(A) Nothing is sacred anymore it seems. As far as clever branding goes, I've always been interested in the idea of subliminal messaging/imagery. Can big companies be used? Yes, of course, but the reality comes down to being ever conscious of the bottom line. The relationship can definitely be mutually rewarding, but potentially parasitic as well. The question might end up who really ends up exploiting whom and to what end. You have to be conscious of how much of your work will ultimately become "art" versus product in that situation. What is the balance? Is there a difference? Mutual parasitic symbiosis could be the most optimistic outcome in that situation.


(Q) Blu-rays may very well be the last physical medium for video. What do you believe to be the future for the medium? Will people always want a physical product?

(A) Right now I have digital content out there, but plan to release limited edition Blu-rays as well. The specific material I have in mind likely won't find a better showcase in the immediate future. 1080i is the highest consumer resolution available and to date, the only delivery system for true HD exists physically in Blu ray form. I think ultimately, it will become data unrestricted by a specific shape or manufactured enclosure, but there will still be people who want a physical, tactile sense of what they're getting. Whether it be the media itself or the means of delivery, if it's designed well enough, there will be a demand for it.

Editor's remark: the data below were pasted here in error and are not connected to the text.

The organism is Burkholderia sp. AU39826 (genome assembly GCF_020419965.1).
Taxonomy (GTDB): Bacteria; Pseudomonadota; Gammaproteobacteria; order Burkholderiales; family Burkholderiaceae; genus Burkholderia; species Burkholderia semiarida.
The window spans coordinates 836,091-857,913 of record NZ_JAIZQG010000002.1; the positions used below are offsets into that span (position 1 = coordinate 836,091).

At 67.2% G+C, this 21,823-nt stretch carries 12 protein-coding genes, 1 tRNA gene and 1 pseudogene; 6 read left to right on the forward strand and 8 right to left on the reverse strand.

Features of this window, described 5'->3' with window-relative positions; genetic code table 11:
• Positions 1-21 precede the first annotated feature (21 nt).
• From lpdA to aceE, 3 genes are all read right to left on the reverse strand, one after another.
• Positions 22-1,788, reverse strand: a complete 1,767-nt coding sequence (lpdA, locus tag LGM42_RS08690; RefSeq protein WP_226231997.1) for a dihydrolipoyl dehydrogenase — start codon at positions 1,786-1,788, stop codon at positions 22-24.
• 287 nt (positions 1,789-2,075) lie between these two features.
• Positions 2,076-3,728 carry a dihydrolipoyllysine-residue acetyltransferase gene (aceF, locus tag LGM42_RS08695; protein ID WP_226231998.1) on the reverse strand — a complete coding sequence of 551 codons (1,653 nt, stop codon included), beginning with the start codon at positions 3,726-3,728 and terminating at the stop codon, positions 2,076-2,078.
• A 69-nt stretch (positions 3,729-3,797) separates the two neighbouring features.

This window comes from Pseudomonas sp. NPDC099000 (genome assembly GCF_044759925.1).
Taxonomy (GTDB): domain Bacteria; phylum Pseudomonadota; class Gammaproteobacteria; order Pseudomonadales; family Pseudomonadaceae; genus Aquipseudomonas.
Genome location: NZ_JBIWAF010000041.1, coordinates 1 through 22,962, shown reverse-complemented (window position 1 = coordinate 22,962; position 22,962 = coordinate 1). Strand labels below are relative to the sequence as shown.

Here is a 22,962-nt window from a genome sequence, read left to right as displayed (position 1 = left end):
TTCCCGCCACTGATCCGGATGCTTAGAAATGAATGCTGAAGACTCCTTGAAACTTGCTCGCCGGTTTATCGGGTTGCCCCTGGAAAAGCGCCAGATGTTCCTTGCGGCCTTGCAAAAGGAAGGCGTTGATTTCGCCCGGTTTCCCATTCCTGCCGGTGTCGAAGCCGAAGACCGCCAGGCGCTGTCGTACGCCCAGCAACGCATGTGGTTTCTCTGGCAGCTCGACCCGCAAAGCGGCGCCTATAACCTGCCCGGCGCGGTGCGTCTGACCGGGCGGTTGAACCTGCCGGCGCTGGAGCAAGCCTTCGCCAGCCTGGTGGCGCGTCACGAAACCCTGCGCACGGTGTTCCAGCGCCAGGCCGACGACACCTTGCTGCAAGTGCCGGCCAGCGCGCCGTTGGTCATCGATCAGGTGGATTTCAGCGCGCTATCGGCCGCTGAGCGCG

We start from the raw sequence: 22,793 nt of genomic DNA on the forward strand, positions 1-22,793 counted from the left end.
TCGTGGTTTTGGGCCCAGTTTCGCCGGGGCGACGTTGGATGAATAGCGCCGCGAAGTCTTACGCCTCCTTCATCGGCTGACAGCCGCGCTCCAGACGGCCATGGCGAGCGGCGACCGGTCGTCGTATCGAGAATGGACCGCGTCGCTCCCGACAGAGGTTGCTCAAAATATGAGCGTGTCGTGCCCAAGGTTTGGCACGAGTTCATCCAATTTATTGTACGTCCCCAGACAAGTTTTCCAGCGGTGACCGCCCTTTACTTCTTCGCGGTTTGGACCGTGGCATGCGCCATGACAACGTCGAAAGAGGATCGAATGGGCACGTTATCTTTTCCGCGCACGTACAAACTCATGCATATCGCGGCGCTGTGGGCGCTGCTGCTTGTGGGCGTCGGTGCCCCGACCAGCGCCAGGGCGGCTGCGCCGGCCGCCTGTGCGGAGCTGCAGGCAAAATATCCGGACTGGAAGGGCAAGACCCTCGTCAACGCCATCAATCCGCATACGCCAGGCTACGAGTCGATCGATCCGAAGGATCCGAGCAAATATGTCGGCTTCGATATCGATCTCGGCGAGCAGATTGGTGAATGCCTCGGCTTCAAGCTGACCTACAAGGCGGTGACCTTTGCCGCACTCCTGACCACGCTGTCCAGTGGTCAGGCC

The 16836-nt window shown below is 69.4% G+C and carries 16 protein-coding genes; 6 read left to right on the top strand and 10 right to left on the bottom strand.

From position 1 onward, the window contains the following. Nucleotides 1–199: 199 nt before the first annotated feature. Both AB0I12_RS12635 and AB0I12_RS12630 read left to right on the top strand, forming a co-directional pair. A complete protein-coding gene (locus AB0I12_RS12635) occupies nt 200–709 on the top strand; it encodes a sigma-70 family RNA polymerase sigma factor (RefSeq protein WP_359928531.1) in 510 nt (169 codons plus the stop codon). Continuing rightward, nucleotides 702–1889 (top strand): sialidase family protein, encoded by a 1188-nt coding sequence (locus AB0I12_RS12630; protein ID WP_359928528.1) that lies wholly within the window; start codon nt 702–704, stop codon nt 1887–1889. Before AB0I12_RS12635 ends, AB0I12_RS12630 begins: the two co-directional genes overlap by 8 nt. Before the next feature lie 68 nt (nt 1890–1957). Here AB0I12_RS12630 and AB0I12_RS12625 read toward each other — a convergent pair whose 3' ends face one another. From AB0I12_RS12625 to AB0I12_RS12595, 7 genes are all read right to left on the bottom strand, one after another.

(Q) You have collaborated quite a bit with Del Marquis (guitarist for the Scissor Sisters), he helped produce Kuvaputki, he acts in some of the intersodes and you made some music videos for his last album "Litter To Society". It seems like an unlikely pairing. How did you both get involved and are there any future collaborations planned?

(A) We've known each other a long time and have collaborated on and off throughout that period. What we could do next might be quite different and even surprise a few people.

(Q) What's next for Embryoroom?

(A) Preparing video installations and still prints as well as producing records and music videos with other artists. I'm also planning to bring some of the live experience to the internet in the form of performances captured in unusual locations.

Exclusive teaser clip for Yashar

Selected filmography

1993, Hands
1994, I.L.
1996, Clean Needle
1998, Surgery
1999, Kuvaputki
2000, Backroom
2001, Suicide (unfinished)
2001, Macca / Plague
2003, AXIS (unfinished)
2006, The Cathodites
2008, Kuvaputki / Cathode Ray Tube / Set
2008, The Third Rail
2008, Hazmazk
2009, Chamber Of Aversion
2009, Camp Thunderbolt
2010, To be inside it
2011, Revelation in the league of sin
2012 Untitled Anthology

All work in this post is subject to copyright. © Edward Quist.